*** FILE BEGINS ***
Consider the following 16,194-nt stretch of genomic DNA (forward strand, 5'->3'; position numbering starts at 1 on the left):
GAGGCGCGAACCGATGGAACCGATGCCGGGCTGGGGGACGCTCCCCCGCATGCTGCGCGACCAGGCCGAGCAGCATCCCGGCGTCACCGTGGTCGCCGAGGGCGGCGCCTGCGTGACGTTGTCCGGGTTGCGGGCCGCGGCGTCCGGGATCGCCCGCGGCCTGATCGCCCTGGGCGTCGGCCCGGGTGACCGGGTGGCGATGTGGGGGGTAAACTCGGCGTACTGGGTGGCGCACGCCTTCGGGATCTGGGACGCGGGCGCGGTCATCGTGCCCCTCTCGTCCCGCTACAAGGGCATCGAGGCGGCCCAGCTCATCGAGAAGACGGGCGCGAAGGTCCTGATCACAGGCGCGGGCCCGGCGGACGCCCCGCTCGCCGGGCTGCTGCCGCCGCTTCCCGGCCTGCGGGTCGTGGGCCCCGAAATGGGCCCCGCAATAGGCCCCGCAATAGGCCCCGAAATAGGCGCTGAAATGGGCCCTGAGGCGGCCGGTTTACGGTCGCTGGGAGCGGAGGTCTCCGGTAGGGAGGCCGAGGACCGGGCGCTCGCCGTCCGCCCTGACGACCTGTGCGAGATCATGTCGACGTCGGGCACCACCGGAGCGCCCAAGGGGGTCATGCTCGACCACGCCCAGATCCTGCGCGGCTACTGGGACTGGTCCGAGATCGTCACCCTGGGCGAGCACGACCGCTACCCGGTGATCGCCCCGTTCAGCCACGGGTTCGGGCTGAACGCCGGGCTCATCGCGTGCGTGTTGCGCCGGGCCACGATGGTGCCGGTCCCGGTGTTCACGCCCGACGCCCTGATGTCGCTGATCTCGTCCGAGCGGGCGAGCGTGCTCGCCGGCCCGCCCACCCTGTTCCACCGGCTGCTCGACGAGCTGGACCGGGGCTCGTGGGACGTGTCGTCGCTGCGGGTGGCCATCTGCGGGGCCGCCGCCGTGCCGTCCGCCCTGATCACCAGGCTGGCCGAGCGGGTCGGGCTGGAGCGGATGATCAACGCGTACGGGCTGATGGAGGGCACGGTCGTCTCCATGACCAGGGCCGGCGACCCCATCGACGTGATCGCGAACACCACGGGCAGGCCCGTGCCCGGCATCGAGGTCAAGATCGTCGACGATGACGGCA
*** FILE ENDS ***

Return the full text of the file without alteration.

Consider the following 16,194-nt stretch of genomic DNA (forward strand, 5'->3'; position numbering starts at 1 on the left):
GAGGCGCGAACCGATGGAACCGATGCCGGGCTGGGGGACGCTCCCCCGCATGCTGCGCGACCAGGCCGAGCAGCATCCCGGCGTCACCGTGGTCGCCGAGGGCGGCGCCTGCGTGACGTTGTCCGGGTTGCGGGCCGCGGCGTCCGGGATCGCCCGCGGCCTGATCGCCCTGGGCGTCGGCCCGGGTGACCGGGTGGCGATGTGGGGGGTAAACTCGGCGTACTGGGTGGCGCACGCCTTCGGGATCTGGGACGCGGGCGCGGTCATCGTGCCCCTCTCGTCCCGCTACAAGGGCATCGAGGCGGCCCAGCTCATCGAGAAGACGGGCGCGAAGGTCCTGATCACAGGCGCGGGCCCGGCGGACGCCCCGCTCGCCGGGCTGCTGCCGCCGCTTCCCGGCCTGCGGGTCGTGGGCCCCGAAATGGGCCCCGCAATAGGCCCCGCAATAGGCCCCGAAATAGGCGCTGAAATGGGCCCTGAGGCGGCCGGTTTACGGTCGCTGGGAGCGGAGGTCTCCGGTAGGGAGGCCGAGGACCGGGCGCTCGCCGTCCGCCCTGACGACCTGTGCGAGATCATGTCGACGTCGGGCACCACCGGAGCGCCCAAGGGGGTCATGCTCGACCACGCCCAGATCCTGCGCGGCTACTGGGACTGGTCCGAGATCGTCACCCTGGGCGAGCACGACCGCTACCCGGTGATCGCCCCGTTCAGCCACGGGTTCGGGCTGAACGCCGGGCTCATCGCGTGCGTGTTGCGCCGGGCCACGATGGTGCCGGTCCCGGTGTTCACGCCCGACGCCCTGATGTCGCTGATCTCGTCCGAGCGGGCGAGCGTGCTCGCCGGCCCGCCCACCCTGTTCCACCGGCTGCTCGACGAGCTGGACCGGGGCTCGTGGGACGTGTCGTCGCTGCGGGTGGCCATCTGCGGGGCCGCCGCCGTGCCGTCCGCCCTGATCACCAGGCTGGCCGAGCGGGTCGGGCTGGAGCGGATGATCAACGCGTACGGGCTGATGGAGGGCACGGTCGTCTCCATGACCAGGGCCGGCGACCCCATCGACGTGATCGCGAACACCACGGGCAGGCCCGTGCCCGGCATCGAGGTCAAGATCGTCGACGATGACGGCA